Themed Week Marketing: Storytelling brings products and brand values to life

A person writing something into a note book
© Pixabay, User: StartupStockPhotos

Everyone loves a good story, whether it’s from a book, a proverb or a film. Good stories leave their mark, they linger on in our minds, and they’re shared with others. That’s why good storytelling works independently of channels – the triggered emotion is what’s important.

Traditionally speaking, industry tends to focus on the final product or on technical innovations. But how often are the people purchasing a product won over by individual ingredients or new features? Brands need both consumer attention and attraction to be successful. Drinking often goes beyond pure thirst. Consumers are looking to enjoy their purchase and expect to get something truly special out of it. There’s no shortage of products on the beverage market. However, in stark contrast to this endless supply and market diversity, brands are basically forced to express their uniqueness and to trigger certain emotions. The goal: to be the brand that pops up in every consumer’s mind when they think of drinks. Right now, in the beverage industry in particular, storytelling is an ideal marketing tool, since drinking and emotions are intrinsically linked.

Unusual stories surprise and inspire

Nobody spends time talking about the humdrum of everyday life, and that’s not the sort of content that generates likes or shares, anyway. People are drawn to unusual stories that appeal to their emotions. They also like to share those stories with others. Stories that offer some kind of a hero or a situation that we can all relate to are particularly good. Feelings are deeply etched into the brain, making associations with them all the more powerful. Reams of facts and figures only hinder the storytelling process.

Marketing leads: What excites the customer?

Beverages that are marketed with a special story will be remembered for many years to come. In addition to a good script, a good story needs distinctive players, including skilled actors and engaging characters that trigger our emotions. The hero of the story does not have to represent the brand itself. Consumers are far more interested in the background, the creation myths, the personalities, the challenges that the hero may face. The stories themselves can also focus on how the company actually operates: The use of regional ingredients, for example, or the technical equipment used in the production process. These elements improve both taste and quality. Marketing departments should always work hard to determine which “ingredient” evokes the most meaningful response in the consumer.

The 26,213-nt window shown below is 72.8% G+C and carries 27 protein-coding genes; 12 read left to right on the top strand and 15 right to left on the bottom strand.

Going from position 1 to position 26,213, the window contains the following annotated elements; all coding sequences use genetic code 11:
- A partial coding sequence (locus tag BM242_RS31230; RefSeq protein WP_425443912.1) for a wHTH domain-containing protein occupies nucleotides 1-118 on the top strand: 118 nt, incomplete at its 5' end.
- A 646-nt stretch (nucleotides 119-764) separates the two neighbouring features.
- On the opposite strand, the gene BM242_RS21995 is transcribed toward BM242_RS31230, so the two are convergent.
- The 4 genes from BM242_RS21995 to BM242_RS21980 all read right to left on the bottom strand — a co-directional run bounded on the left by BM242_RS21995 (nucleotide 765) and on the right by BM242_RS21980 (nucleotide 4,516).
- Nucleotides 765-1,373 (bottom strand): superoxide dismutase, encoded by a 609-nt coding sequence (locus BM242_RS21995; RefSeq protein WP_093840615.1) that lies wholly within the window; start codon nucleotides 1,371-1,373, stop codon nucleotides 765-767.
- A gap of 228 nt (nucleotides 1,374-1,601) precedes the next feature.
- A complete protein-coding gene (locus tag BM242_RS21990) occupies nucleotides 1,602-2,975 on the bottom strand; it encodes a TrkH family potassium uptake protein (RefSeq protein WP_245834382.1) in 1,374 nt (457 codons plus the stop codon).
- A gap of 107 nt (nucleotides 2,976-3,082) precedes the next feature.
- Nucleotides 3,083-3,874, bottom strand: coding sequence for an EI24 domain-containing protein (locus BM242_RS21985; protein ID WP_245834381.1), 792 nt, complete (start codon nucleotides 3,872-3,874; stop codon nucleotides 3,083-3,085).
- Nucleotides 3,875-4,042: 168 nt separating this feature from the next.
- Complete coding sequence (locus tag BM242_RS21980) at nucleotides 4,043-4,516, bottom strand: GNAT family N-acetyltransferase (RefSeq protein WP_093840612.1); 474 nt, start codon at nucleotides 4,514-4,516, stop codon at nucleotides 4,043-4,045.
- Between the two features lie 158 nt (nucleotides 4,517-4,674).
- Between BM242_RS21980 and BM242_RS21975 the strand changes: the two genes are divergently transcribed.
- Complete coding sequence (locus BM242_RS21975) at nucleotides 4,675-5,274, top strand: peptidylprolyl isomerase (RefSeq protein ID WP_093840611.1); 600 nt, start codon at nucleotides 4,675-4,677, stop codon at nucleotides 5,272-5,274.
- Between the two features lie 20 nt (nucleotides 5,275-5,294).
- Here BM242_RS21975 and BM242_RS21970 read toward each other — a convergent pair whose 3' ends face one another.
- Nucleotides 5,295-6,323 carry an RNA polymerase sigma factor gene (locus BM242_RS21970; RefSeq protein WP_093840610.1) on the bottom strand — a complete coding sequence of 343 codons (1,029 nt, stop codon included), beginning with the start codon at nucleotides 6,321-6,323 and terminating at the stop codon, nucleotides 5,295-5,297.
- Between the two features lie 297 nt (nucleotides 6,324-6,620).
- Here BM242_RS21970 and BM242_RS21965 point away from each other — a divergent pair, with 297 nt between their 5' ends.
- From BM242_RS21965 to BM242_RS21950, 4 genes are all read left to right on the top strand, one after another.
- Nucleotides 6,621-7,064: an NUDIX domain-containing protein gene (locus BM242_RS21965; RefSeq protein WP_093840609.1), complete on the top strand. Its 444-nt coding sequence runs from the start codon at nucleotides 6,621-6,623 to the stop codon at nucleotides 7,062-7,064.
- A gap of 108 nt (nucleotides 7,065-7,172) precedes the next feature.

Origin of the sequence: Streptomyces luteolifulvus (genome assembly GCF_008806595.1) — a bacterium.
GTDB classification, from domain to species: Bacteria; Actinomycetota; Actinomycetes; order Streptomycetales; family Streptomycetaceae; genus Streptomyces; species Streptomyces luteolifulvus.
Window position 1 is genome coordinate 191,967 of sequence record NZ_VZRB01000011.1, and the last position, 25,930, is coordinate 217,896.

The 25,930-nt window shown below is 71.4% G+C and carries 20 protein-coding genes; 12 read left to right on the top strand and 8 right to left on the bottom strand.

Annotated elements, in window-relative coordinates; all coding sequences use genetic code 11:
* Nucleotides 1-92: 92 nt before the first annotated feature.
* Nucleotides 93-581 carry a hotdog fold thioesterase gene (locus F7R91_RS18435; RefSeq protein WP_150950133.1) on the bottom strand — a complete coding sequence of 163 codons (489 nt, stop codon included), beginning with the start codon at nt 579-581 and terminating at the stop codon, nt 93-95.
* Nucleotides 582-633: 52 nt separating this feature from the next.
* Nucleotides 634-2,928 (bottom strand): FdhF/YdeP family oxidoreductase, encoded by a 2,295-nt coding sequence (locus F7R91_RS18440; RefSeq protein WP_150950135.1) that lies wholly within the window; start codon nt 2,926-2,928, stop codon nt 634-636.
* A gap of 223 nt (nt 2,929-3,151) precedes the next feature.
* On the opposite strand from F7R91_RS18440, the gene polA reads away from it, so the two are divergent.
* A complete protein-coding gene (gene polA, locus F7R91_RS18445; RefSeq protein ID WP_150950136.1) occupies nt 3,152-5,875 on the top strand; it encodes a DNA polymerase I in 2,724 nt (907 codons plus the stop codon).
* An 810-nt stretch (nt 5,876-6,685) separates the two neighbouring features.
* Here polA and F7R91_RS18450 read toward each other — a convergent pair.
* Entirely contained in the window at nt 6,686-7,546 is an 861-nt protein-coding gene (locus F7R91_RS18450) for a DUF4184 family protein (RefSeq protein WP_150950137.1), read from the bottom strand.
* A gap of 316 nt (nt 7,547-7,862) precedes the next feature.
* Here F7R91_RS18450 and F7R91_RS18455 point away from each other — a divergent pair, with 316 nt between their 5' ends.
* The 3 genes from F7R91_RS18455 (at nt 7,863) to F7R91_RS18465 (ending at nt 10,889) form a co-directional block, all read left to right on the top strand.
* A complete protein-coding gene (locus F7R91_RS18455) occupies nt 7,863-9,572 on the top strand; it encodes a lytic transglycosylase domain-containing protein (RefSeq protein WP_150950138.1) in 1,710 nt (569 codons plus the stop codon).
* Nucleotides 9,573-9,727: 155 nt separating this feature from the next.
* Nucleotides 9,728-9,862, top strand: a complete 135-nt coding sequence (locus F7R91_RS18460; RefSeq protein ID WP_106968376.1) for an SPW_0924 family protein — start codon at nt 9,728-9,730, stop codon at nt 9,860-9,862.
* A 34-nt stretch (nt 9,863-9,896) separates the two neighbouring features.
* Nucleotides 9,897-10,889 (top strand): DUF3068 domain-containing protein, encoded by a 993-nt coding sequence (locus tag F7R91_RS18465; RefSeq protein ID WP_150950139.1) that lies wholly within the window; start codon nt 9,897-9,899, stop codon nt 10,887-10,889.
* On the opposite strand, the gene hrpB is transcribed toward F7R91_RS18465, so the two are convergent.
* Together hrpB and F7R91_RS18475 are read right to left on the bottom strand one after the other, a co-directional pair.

Storytelling: good stories live on through retelling

Storytelling is, obviously, only one aspect of a company’s communication strategy. Small businesses in particular, whether it’s a craft-beer brewery, a soft-drink maker or a cider producer, are currently using innovative storytelling to engage and enthrall consumers. But the big players in the beverage industry have run impressive campaigns over the past few years. Both Coca-Cola’s arctic holiday characters from the ’90s and the immensely successful Red Bulls Stratos campaign raised the bar.

The Innovation Flow Lounge at drinktec serves as a meeting place for marketing experts and is a great opportunity for visitors to share and exchange ideas. There will also be an engaging panel discussion on Influencing the Influencers – Using social networks for brand success. This event also provides visitors an opportunity to talk, share, and engage in stories articulated on social media.

If you’re looking for more marketing tips and trends, please click here.

The Innovation Flow Lounge is supported by:

  • Döhler
  • FoodBev Media
  • KHS
  • Sahm GmbH

Andra Gerhards

Andra Gerhards is a freelance journalist and copywriter. She focuses on topics such as marketing for town councils and local companies, (sustainable) consumption and retail.